Apple 'Baby Shaker' App Could Change Rules for Developers

 
 
By Nicholas Kolakowski  |  Posted 2009-04-23 Email Print this article Print
 
 
 
 
 
 
 

Apple removes its controversial "Baby Shaker" application, in which users could virtually "shake" an infant quiet, from the App Store. However, questions remain as to whether such incidents will change Apple's approach to approving applications. On April 22, Apple announced its best-ever results for a non-holiday fiscal quarter, which included shipping 3.7 million iPhones.

 

Apple removed the controversial "Baby Shaker" application, in which users could "shake" a virtual infant quiet using their iPhone, from the App Store.

Representatives from Apple confirmed that the application, which cost 99 cents, had been removed, but made no comment on how it had passed the initial review process. The application's developer, Sikalosoft, produces another application called Dice Mosaic, which does not involve shaking the iPhone.

Apple often accompanies the pulling of applications with a reason to support the decision. It has previously yanked applications due to objectionable content, including "Slasher," which let users run around with a virtual knife. That particular application was pulled in August 2008.  

The iPhone SDK agreement apparently includes this:

"Applications must not contain any obscene, pornographic, offensive or defamatory content or materials of any kind (text, graphics, images, photographs, etc.), or other content or materials that in Apple's reasonable judgment may be found objectionable by iPhone or iPod touch users."

Apple has a history of pulling applications with sexual or violent content, although applications such as Zombieville USA, a game with cartoon-like graphics in which the user's virtual avatar bloodily repels zombies with a shotgun, remain downloadable on the site. The question going forward is, will Apple apply more stringent oversight to applications in order to weed out potential controversies such as "Baby Shaker"?

Time will tell. Meanwhile, on April 22, Apple announced the company's best-ever results for a non-holiday fiscal quarter, shipping 2.2 million Macs, 11.01 million iPods, and 3.7 million iPhones in the quarter. Earnings were $8.16 billion, up from $7.51 billion the same quarter in 2008, with gross margins of 36.4 percent.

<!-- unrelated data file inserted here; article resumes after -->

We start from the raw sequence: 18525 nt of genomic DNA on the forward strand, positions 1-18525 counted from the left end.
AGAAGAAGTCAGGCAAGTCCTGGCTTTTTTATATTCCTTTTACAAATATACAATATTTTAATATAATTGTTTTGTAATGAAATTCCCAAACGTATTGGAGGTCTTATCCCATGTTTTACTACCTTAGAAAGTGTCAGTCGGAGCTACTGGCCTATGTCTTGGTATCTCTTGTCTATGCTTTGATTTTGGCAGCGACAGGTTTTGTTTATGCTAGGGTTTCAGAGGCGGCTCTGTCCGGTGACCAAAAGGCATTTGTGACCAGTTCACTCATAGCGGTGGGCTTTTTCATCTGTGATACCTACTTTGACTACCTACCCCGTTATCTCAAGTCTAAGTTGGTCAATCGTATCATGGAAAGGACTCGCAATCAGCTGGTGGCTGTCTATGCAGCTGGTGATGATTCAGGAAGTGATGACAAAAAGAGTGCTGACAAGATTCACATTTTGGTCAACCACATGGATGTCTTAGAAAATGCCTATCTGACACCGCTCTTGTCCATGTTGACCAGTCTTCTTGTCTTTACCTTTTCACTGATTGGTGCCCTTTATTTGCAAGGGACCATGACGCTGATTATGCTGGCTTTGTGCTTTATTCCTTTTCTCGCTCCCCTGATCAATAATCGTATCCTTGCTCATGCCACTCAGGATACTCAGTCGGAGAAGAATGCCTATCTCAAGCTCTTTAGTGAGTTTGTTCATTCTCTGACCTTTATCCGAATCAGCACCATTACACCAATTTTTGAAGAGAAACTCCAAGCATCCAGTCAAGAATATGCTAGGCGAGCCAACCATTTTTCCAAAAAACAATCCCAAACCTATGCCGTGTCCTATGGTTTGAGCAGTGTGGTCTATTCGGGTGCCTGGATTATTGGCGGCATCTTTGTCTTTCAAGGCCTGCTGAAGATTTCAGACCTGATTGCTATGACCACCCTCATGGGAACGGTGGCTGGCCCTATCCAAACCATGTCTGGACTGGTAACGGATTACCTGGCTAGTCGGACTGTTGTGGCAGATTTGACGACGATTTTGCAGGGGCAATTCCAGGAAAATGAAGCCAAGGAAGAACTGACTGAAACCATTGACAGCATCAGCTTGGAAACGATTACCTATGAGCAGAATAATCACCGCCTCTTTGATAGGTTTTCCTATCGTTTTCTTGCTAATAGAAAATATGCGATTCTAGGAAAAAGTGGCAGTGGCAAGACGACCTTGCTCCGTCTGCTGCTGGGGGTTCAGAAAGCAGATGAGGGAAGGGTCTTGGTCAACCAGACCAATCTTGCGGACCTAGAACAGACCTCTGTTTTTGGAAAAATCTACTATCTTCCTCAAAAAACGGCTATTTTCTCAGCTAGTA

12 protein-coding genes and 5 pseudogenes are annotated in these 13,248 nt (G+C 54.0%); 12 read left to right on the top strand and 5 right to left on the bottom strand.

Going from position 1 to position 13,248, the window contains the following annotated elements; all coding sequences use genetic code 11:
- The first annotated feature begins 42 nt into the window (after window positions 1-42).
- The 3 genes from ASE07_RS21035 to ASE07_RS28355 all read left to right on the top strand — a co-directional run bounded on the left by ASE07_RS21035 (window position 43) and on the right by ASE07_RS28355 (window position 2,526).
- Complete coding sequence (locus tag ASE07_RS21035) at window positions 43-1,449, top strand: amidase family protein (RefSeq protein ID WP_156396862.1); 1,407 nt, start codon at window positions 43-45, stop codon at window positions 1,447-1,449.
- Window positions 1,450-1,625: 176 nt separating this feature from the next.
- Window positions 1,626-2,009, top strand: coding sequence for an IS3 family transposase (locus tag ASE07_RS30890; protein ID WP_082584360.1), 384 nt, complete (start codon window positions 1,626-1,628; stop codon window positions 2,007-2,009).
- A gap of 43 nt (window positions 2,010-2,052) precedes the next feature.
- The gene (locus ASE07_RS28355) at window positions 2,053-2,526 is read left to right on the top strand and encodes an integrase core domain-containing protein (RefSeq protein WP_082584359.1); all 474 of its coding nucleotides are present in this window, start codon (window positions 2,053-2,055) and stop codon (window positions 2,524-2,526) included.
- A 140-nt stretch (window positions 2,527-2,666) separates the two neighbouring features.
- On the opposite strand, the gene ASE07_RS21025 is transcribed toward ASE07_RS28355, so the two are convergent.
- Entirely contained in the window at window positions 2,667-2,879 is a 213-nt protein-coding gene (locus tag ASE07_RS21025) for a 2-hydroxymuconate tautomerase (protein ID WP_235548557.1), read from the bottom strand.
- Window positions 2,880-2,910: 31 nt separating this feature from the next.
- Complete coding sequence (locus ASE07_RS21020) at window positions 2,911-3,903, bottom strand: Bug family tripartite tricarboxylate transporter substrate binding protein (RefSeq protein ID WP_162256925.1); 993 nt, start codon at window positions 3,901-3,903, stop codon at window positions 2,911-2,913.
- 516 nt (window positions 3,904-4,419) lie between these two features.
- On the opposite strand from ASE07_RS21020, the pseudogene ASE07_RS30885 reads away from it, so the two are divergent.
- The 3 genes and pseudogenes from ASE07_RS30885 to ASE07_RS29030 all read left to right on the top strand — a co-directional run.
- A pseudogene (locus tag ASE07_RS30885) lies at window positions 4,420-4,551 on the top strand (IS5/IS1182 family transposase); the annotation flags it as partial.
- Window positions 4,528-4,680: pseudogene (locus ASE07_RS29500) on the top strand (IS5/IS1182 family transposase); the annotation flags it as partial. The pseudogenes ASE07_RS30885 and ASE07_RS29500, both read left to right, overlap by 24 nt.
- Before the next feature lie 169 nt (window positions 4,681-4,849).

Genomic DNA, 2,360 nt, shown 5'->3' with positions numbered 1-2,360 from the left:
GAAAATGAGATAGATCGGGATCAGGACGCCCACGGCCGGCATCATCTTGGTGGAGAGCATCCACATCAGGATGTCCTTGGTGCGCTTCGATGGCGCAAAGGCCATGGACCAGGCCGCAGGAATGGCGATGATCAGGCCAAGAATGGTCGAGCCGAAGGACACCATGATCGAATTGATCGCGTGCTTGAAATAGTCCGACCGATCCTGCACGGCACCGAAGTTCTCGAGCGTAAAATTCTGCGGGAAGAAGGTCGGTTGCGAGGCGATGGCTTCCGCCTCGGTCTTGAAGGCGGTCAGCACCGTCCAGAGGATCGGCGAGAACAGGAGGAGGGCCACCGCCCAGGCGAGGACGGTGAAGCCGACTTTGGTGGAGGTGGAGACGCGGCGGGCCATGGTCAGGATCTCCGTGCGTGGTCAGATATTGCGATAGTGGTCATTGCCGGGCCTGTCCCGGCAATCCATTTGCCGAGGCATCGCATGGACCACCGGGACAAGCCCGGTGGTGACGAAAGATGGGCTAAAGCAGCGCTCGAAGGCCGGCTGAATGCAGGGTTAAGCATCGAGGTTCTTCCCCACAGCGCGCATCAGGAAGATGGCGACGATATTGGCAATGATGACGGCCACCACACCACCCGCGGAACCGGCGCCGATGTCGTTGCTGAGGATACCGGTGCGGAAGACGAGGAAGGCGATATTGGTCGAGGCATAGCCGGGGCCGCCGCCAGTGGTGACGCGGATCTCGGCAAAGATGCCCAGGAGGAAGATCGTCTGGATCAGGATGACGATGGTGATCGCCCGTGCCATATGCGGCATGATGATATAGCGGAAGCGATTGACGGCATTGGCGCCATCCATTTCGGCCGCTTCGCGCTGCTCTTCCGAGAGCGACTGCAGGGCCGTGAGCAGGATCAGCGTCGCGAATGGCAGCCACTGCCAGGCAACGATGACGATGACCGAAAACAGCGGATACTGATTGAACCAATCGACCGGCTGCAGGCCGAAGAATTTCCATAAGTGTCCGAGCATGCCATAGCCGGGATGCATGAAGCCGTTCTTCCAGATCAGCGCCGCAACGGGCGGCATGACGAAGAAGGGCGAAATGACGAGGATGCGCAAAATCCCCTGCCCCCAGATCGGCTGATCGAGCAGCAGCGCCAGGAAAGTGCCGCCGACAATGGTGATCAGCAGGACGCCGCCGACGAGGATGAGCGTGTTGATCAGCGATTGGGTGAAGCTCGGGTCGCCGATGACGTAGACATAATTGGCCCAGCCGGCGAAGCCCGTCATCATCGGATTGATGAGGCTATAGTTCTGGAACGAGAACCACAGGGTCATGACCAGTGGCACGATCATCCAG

"Apple's financial condition remains very robust, with almost $29 billion in cash and marketable securities on our balance sheet," Peter Oppenheimer, Apple CFO, said in a statement accompanying the earnings results. He also hinted that the App Store was "hours" away from its billionth download, but the ticker on Apple's Web site has slowed since that time.

As of 9:30 a.m. EDT on April 23, the ticker was a little less than two million applications away from hitting that magic number.

The App Store currently offers some 25,000 applications, nearly a billion of which have been downloaded since the store's July 2008 launch. The most-downloaded free applications include Facebook for iPhone and Google Earth.

In recent months, companies such as SAP, Citrix and Salesforce.com have been rolling out mobile versions of their solutions, helping to make the iPhone a more enterprise-centric device. When iPhone OS 3 rolls out in June 2009, it will include 100 new features and an updated software development kit that will presumably allow developers to make the device even more robust from a business perspective.

 
 
 
 
Nicholas Kolakowski is a staff editor at eWEEK, covering Microsoft and other companies in the enterprise space, as well as evolving technology such as tablet PCs. His work has appeared in The Washington Post, Playboy, WebMD, AARP the Magazine, AutoWeek, Washington City Paper, Trader Monthly, and Private Air. He lives in Brooklyn, New York.
 
 
 
 
 
 
 

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